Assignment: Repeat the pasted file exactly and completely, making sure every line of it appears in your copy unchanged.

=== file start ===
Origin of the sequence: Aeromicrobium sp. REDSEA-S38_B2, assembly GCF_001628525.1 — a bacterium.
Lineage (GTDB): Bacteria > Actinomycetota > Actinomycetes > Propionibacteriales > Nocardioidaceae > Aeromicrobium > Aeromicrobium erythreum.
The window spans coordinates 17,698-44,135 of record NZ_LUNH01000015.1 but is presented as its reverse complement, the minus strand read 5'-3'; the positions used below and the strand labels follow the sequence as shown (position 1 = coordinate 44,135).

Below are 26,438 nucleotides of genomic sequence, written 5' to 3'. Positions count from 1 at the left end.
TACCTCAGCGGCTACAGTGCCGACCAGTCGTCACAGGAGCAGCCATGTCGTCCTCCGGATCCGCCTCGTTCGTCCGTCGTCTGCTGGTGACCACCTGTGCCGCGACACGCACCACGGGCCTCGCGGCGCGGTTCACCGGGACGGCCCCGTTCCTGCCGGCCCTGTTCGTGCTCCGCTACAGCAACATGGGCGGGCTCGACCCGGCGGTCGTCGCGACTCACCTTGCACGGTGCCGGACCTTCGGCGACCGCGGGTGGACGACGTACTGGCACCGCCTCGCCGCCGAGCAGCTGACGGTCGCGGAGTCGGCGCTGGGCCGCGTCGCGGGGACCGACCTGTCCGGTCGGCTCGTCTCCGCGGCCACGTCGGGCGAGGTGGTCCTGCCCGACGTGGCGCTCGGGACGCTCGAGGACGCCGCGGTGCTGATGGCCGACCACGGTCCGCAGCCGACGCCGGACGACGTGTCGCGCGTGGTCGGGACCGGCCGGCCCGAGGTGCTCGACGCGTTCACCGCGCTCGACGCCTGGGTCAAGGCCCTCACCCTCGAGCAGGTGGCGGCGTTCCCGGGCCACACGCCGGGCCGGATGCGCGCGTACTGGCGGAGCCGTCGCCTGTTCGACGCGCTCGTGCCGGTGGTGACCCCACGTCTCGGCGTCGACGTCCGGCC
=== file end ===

Origin of the sequence: Aeromicrobium sp. REDSEA-S38_B2, assembly GCF_001628525.1 — a bacterium.
Lineage (GTDB): Bacteria > Actinomycetota > Actinomycetes > Propionibacteriales > Nocardioidaceae > Aeromicrobium > Aeromicrobium erythreum.
The window spans coordinates 17,698-44,135 of record NZ_LUNH01000015.1 but is presented as its reverse complement, the minus strand read 5'-3'; the positions used below and the strand labels follow the sequence as shown (position 1 = coordinate 44,135).

Below are 26,438 nucleotides of genomic sequence, written 5' to 3'. Positions count from 1 at the left end.
TACCTCAGCGGCTACAGTGCCGACCAGTCGTCACAGGAGCAGCCATGTCGTCCTCCGGATCCGCCTCGTTCGTCCGTCGTCTGCTGGTGACCACCTGTGCCGCGACACGCACCACGGGCCTCGCGGCGCGGTTCACCGGGACGGCCCCGTTCCTGCCGGCCCTGTTCGTGCTCCGCTACAGCAACATGGGCGGGCTCGACCCGGCGGTCGTCGCGACTCACCTTGCACGGTGCCGGACCTTCGGCGACCGCGGGTGGACGACGTACTGGCACCGCCTCGCCGCCGAGCAGCTGACGGTCGCGGAGTCGGCGCTGGGCCGCGTCGCGGGGACCGACCTGTCCGGTCGGCTCGTCTCCGCGGCCACGTCGGGCGAGGTGGTCCTGCCCGACGTGGCGCTCGGGACGCTCGAGGACGCCGCGGTGCTGATGGCCGACCACGGTCCGCAGCCGACGCCGGACGACGTGTCGCGCGTGGTCGGGACCGGCCGGCCCGAGGTGCTCGACGCGTTCACCGCGCTCGACGCCTGGGTCAAGGCCCTCACCCTCGAGCAGGTGGCGGCGTTCCCGGGCCACACGCCGGGCCGGATGCGCGCGTACTGGCGGAGCCGTCGCCTGTTCGACGCGCTCGTGCCGGTGGTGACCCCACGTCTCGGCGTCGACGTCCGGCC